The Senate voted 42 to 7 for legislation that provides passenger limits for junior drivers.
Under House Bill 9, for the first six months after the issuance of the junior driver’s license, the junior driver may not drive with more than one passenger under the age of 18 who is not a member of the junior driver’s immediate family unless a parent or legal guardian is present. After the first six months, the number of non-immediate family under 18 would increase to three. If the junior driver is convicted of a vehicle code violation or responsible for a reportable crash, the restriction would revert to one passenger.
The measure also requires that the minimum behind-the-wheel driving requirements for licensure would increase from 50 to 65 hours. Ten hours must be at night, and five hours must be during inclement weather.
The bill also makes it a primary offense if a driver or passenger under 18 is not properly restrained with a seat belt, child safety seat or booster seat.
Similar language was included in Senate Bill 314, which the Senate passed in June 2011.
House Bill 9 was signed into law as Act 81 of 2011.
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The Senate unanimously approved legislation that would provide for assignment of custody rights during military deployment.
Senate Bill 1167 would allow a service member to petition the court to modify a custody agreement. The modification would grant custody rights to one or more biological relatives. It would include a proposed custody schedule with the relatives and would not exceed the time granted to the service member prior to the time of filing the petition.
The bill would also enable the court to hold an expedited hearing when a parent’s military duties prohibit their ability to appear in person. If it is reasonable to do so, a parent could present testimony and evidence by electronic means.
The bill is currently in the House.
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The Senate unanimously passed Senate Bill 295, which would raise the minimum cost of a local housing authority construction project that triggers the competitive bid requirement.
Under current law, housing authorities are required to conduct public bidding on projects estimated to cost $10,000 or more, and conduct written or telephone bids on projects of more than $4,000. Senate Bill 295 would raise those minimums to $25,000 and $7,000 respectively, and put in place an inflation adjustment based on the Consumer Price Index for subsequent years.
The bill now goes to the House.
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The Senate unanimously passed Senate Bills 725 and 726 which would eliminate the office of assessor in boroughs and First Class townships, respectively.
Both bills are currently in the House.
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The Senate unanimously passed a package of bills that would ease municipal advertising expenses for small projects.
Senate Bill 281 (County Code), 282 (Third Class City Code), 283 (Second Class Township Code), 284 (First Class Township Code), 285 (Borough Code), 286 (Incorporated Towns), 287 (Intergovernmental corporations, municipal authorities), 288 (Second Class County Code), 289 (Municipal Flood Improvement Act), 290 (joint purchases by counties), and 291 (Public Auditorium Authorities) would increase the threshold at which projects must be competitively bid and publicly advertised.
These bills would increase the threshold from $10,000 to $18,500 and allow for adjustments based on the Consumer Price Index every 5 years. The legislation would also increase the thresholds for telephonic bids from between $4,000 and $10,000 to between $10,000 and $18,500.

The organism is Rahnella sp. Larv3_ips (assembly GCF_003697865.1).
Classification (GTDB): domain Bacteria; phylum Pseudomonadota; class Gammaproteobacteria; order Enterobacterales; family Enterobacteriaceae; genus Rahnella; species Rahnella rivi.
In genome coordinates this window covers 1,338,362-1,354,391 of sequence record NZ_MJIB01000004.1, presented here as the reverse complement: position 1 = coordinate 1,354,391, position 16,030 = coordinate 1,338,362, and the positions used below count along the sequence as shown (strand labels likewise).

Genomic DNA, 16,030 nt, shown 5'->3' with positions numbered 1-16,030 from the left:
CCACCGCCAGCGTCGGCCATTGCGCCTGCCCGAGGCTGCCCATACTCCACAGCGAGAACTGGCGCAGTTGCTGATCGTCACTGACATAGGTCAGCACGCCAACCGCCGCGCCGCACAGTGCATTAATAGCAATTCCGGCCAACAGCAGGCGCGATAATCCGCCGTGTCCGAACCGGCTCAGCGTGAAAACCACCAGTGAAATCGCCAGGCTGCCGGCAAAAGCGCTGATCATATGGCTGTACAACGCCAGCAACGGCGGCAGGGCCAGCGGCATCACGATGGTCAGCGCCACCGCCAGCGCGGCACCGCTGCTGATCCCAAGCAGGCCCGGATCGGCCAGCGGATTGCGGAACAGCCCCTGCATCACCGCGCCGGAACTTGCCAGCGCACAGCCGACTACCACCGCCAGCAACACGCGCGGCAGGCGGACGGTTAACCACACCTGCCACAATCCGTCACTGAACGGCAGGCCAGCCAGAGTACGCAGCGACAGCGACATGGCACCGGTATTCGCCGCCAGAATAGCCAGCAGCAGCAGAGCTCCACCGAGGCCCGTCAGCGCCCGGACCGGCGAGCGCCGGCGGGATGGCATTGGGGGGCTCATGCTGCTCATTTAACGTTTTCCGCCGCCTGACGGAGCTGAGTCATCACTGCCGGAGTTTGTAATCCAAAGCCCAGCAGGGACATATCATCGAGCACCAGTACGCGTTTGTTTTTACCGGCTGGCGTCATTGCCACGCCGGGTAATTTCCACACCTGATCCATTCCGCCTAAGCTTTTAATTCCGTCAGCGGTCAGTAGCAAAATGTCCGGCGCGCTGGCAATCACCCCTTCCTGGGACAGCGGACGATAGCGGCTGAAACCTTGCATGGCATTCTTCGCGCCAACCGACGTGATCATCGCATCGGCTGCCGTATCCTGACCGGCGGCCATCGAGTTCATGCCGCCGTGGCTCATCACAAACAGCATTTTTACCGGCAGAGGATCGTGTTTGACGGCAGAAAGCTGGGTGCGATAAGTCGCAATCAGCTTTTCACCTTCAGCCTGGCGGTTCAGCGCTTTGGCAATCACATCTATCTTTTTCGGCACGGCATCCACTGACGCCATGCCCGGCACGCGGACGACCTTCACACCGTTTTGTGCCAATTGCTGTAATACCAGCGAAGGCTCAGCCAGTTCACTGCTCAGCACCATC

Senate Bills 281, 283, 284, 287, 288, 289, and 291 are currently in the House.
Senate Bills 282, 285, 286 and 290 were signed into law as Acts 91, 92, 93 and 94 of 2011, respectively.
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The Senate unanimously passed Senate Bill 292 which requires that work performed by the Water and Power Resources Board that is over $18,500 be contracted to the lowest bidder. The bill increases the threshold amount from $4,000.
The measure was signed into law as Act 95 of 2011.
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The Senate unanimously approved Senate Bill 293, which would raise the amount at which the competitive bidding process must take place under the state Public School Building Authority Act. It would raise the threshold amount from $4,000 to $18,500. This amount would be adjusted every five years based on the Consumer Price Index cost of living index.
The measure is now in the House
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Senate Bill 296 was unanimously approved by the Senate. The bill requires a school district to obtain pricing from vendors for any school facility construction, repair or maintenance over the amount of $10,000. For projects or supplies over the amount of $18,500, the school district must publicize and conduct a competitive bidding process.
The bid limit amounts would be adjusted every five years in accordance with the CPI cost of living index changes.
The measure was signed into law as Act 97 of 2011.
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The Senate unanimously approved Senate Bill 361, which makes birth certificates public records 105 years after the date of birth and death certificates public records 50 years after the date of death.
The bill was signed into law as Act 110 of 2011.
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The Senate unanimously passed companion bills, Senate Bills 957 and 967, that would establish a state license for athletic trainers. Athletic trainers are the only health care provider group that are certified by the PA State Boards of Medicine and Osteopathic Medicine, but not currently licensed.
The measure is now in the House.
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